Mechanical Engineering Design Notes

Design Contents

Preliminary Matters
Design Methodology
..brain storming
..evaluation matrix
Statistical Considerations
..variability in materials
..variability in dimensions
..variability in loading
..preferred sizes
Design Factor
Introduction to Failure
Failure Theories
Application of von Mises
..criterion in 2 D

Stress Concentration
..and notch sensitivity
Failure Under Combined Loading
..combined bending and torsion
Failure Under Cyclic Loading
..fracture mechanics
Instability - Buckling
Concentrically Loaded Strut
..slender columns
..Euler formula
..effective length
..short and intermediate columns
Eccentrically Loaded Strut
.. theory
Shock Loading


1. Theory

2. Comparison Between Slowly and Suddenly Applied Load

3. Worked Example

Assume a mass of 2kg travelling at 0.5 m/s hits the free end of a 3m long steel cantilever beam which has a cross section 50mm deep (in the direction that the load is travelling) by 60mm wide. Assume E for steel is 200GPa.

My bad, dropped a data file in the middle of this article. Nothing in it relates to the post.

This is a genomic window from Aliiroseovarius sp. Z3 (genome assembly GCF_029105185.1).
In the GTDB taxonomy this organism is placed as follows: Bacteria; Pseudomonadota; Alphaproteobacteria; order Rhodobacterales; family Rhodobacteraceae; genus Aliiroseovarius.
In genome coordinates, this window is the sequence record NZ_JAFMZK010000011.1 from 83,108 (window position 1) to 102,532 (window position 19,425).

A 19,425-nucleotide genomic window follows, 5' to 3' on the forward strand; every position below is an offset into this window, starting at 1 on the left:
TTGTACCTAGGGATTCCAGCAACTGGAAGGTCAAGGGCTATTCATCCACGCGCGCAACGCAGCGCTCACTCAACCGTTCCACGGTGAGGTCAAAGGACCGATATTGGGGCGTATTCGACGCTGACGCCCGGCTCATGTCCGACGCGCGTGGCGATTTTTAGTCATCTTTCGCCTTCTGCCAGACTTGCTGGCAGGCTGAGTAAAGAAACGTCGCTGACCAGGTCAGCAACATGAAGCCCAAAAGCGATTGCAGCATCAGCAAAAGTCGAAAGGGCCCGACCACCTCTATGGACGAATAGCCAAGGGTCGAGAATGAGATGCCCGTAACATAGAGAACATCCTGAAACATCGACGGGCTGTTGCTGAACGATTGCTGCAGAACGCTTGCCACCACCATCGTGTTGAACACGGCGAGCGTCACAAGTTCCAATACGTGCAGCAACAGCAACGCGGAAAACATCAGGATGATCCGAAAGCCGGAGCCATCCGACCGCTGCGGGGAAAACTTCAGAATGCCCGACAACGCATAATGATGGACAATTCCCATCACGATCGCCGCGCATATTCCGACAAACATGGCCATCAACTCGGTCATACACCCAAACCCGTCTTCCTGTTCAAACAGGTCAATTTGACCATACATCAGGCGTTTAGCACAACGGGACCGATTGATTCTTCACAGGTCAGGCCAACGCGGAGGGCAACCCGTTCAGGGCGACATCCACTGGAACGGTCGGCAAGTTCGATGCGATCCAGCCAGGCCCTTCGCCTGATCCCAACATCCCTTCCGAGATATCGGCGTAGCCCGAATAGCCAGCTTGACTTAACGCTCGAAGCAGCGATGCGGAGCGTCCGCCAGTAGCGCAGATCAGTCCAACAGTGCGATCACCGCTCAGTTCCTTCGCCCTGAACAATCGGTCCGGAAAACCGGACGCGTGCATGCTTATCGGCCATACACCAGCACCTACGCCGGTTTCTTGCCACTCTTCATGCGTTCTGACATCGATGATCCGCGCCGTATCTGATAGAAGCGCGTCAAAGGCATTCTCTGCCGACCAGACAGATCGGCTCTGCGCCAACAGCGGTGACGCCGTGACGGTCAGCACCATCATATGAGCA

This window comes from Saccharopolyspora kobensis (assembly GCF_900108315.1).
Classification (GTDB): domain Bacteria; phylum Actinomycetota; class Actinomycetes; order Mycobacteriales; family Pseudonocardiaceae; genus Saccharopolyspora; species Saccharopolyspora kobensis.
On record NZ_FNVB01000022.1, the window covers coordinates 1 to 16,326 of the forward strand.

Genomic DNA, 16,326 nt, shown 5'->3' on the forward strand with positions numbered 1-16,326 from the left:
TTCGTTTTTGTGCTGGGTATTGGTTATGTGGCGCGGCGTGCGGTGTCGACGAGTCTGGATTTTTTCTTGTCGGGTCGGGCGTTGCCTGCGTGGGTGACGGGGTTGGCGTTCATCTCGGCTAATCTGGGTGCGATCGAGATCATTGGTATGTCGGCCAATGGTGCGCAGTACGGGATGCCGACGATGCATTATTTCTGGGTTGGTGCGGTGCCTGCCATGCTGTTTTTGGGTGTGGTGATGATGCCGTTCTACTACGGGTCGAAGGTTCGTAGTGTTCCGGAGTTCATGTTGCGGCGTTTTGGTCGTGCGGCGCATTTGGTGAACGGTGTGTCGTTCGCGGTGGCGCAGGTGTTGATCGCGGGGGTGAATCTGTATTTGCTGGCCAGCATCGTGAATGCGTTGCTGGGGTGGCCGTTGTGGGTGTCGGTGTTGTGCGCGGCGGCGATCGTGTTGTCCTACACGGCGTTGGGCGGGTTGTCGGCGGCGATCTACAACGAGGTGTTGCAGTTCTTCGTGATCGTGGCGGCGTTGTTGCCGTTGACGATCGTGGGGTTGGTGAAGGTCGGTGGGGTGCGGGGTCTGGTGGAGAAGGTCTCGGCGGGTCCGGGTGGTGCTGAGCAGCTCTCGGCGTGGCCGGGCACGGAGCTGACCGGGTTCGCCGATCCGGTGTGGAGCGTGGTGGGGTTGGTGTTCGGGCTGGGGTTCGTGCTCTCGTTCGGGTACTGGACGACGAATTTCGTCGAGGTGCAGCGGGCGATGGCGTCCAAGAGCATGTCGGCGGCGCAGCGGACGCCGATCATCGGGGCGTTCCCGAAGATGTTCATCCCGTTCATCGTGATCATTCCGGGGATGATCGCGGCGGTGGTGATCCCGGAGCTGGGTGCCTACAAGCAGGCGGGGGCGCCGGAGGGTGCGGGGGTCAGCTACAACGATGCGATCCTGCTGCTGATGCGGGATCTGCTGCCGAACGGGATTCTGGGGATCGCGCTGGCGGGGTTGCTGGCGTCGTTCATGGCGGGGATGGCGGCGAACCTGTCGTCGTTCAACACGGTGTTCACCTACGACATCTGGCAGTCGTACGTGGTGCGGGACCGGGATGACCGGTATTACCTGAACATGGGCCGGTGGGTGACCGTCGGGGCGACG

Determine the maximum dynamic deflection and stress and what the equivalent drop height is.

I = b d3/12 = 0.06(0.05)3/12 = 625.0E-9m4 The static (due to gravity) deflection is given by: y = P(L)3/3 E I = 2 x 9.81(3)3/(3 x 200E9 x 625.0E-9) = 1.41E-3m or 1.41mm The maximum stress = Mmax x half depth of beam/I = 2 x 9.81 x 3 x 0.025/625.0E-9 = 2.35MPa For the impact load:
The maximum deflection = v (m L3 / 3 E I)0.5 = 0.5(2 x (3)3/3 x 200E9 x 625.0E-9)0.5 = 6.0E-3m or 6mm Maximum stress is proportional to maximum deflection and in the dynamic case = 6 x 2.35/1.41 = 10MPa

To determine the equivalent drop height - use the equation of constant acceleration:

v2 = u2 + 2 a s

(0.5)2 = 2 x 9.81 x s

s = (0.5)2/2 x 9.81 = 12.7mm

Dropping a load from a height of just 12.7mm generates a stress exceeding four times the stress generated by the same load applied slowly.

David J Grieve, 1st March 2005.

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